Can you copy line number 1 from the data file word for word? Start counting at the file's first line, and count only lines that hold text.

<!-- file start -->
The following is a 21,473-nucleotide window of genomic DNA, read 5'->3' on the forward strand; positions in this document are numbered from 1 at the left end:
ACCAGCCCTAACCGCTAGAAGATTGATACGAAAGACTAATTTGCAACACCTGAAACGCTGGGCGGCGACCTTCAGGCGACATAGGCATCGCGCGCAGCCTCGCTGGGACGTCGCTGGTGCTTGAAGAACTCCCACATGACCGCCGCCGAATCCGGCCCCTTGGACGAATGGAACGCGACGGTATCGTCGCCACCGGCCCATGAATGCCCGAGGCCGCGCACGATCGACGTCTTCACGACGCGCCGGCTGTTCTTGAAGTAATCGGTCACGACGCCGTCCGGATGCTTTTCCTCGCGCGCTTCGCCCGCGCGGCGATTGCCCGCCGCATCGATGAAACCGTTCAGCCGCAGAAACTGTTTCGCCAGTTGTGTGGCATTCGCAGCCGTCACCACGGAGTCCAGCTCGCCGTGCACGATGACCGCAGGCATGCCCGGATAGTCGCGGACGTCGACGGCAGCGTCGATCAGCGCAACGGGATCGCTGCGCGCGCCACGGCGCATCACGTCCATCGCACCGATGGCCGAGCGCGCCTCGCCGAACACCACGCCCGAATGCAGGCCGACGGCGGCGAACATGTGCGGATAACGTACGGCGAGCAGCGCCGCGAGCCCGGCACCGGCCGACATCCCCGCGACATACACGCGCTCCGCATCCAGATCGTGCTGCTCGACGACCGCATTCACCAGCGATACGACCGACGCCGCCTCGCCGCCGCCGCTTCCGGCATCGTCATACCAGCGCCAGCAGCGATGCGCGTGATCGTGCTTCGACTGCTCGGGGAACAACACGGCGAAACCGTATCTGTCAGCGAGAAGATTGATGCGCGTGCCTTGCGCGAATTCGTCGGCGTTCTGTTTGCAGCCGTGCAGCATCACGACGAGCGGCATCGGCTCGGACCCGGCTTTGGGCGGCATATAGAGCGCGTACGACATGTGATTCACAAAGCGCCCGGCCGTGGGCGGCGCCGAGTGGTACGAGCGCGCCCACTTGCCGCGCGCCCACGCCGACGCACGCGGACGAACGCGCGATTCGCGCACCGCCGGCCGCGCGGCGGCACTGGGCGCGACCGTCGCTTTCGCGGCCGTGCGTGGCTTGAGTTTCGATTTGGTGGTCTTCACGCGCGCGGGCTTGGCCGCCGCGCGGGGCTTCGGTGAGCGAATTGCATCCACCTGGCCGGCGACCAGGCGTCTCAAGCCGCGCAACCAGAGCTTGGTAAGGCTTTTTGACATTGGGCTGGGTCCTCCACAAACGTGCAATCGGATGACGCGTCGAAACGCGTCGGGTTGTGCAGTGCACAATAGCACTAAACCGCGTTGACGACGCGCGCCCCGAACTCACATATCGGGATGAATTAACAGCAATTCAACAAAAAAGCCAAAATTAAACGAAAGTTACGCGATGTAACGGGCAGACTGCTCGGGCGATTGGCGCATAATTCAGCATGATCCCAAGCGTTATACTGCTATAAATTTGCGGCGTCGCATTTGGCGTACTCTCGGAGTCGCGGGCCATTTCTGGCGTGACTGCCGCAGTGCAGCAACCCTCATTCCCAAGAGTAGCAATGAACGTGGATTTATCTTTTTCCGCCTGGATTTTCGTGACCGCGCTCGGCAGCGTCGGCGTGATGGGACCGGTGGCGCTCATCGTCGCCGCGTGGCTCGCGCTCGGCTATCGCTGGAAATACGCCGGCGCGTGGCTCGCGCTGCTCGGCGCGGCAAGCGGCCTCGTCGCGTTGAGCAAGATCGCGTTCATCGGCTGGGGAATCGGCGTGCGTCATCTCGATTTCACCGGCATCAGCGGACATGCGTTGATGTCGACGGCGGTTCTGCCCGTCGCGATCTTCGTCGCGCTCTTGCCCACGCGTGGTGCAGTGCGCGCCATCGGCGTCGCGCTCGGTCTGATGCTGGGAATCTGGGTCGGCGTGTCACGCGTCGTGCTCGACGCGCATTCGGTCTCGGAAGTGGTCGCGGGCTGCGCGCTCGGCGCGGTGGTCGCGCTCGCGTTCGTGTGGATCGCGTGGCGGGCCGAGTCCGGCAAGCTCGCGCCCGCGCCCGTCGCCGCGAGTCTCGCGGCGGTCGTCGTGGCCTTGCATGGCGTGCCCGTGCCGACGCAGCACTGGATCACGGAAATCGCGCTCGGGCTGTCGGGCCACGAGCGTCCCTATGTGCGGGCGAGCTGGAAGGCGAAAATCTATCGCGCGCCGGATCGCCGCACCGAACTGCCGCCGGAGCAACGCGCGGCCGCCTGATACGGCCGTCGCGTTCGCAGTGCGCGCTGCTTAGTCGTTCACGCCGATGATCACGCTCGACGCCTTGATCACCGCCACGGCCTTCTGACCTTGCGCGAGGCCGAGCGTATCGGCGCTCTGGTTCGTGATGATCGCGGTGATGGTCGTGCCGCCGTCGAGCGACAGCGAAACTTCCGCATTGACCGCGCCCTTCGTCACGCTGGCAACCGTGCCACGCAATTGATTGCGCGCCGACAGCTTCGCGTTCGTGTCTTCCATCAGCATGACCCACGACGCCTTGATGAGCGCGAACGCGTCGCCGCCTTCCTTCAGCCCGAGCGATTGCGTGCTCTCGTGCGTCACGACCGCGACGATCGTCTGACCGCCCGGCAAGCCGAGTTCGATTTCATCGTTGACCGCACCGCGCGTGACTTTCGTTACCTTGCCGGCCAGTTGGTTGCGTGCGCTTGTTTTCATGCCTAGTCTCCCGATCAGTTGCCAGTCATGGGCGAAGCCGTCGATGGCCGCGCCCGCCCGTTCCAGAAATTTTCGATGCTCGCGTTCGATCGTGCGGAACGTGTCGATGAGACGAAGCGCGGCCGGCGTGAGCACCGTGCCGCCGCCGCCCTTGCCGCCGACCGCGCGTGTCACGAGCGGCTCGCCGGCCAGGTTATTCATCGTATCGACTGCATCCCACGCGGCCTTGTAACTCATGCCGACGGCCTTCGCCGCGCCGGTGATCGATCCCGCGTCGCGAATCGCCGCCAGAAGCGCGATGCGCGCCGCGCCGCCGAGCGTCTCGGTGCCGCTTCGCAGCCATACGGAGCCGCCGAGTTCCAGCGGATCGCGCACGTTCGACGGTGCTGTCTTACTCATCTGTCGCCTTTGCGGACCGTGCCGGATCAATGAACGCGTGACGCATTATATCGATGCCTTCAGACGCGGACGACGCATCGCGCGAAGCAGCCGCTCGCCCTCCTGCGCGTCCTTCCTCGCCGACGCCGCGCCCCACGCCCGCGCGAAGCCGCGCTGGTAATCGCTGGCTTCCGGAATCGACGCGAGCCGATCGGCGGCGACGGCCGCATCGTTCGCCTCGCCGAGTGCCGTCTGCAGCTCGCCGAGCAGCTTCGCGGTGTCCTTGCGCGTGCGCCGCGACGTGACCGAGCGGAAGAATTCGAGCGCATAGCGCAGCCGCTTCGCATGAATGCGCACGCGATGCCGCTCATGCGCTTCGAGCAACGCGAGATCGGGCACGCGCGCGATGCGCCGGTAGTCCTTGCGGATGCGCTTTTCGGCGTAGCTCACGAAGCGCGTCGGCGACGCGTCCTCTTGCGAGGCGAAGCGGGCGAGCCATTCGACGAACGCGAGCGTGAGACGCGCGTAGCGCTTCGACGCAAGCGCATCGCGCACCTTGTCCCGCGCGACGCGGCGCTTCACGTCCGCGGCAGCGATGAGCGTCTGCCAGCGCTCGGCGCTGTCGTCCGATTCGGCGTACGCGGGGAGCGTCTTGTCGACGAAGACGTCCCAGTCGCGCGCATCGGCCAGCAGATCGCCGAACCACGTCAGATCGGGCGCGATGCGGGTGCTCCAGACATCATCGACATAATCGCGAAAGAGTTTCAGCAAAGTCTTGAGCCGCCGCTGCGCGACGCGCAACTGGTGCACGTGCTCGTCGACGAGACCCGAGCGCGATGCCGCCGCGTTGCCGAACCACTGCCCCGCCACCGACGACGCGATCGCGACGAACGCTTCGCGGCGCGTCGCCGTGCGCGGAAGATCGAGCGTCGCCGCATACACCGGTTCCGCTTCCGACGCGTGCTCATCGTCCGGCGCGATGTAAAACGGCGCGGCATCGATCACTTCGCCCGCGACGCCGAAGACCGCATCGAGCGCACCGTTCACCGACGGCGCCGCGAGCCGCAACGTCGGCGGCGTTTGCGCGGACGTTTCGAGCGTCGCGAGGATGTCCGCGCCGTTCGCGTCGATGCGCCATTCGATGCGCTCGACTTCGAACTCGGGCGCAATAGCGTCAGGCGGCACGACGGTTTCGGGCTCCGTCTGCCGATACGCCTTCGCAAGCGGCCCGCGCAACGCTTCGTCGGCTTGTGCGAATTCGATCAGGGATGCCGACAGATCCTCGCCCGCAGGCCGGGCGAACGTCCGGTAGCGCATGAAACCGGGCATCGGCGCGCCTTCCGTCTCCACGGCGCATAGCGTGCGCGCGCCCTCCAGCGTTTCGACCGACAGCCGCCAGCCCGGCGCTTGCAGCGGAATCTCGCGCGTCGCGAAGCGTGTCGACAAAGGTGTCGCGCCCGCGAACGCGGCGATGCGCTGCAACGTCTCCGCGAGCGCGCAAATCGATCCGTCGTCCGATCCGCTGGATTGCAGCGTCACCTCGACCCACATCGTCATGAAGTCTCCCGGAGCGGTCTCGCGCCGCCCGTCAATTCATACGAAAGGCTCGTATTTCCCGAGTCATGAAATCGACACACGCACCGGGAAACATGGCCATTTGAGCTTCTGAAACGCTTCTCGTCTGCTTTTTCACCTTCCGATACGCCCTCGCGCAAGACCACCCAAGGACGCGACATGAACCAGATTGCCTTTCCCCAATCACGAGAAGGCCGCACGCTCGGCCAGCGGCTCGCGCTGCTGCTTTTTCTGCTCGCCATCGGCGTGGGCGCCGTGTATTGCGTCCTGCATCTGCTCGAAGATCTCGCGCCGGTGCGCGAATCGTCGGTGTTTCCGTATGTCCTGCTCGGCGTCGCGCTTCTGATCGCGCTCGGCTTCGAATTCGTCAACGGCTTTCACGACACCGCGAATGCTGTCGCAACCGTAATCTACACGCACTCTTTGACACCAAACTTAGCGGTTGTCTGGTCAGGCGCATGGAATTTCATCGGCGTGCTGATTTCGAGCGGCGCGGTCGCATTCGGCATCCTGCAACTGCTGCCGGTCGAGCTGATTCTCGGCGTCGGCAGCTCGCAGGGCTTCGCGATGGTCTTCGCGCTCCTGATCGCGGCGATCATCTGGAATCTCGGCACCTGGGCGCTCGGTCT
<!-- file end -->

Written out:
The following is a 21,473-nucleotide window of genomic DNA, read 5'->3' on the forward strand; positions in this document are numbered from 1 at the left end: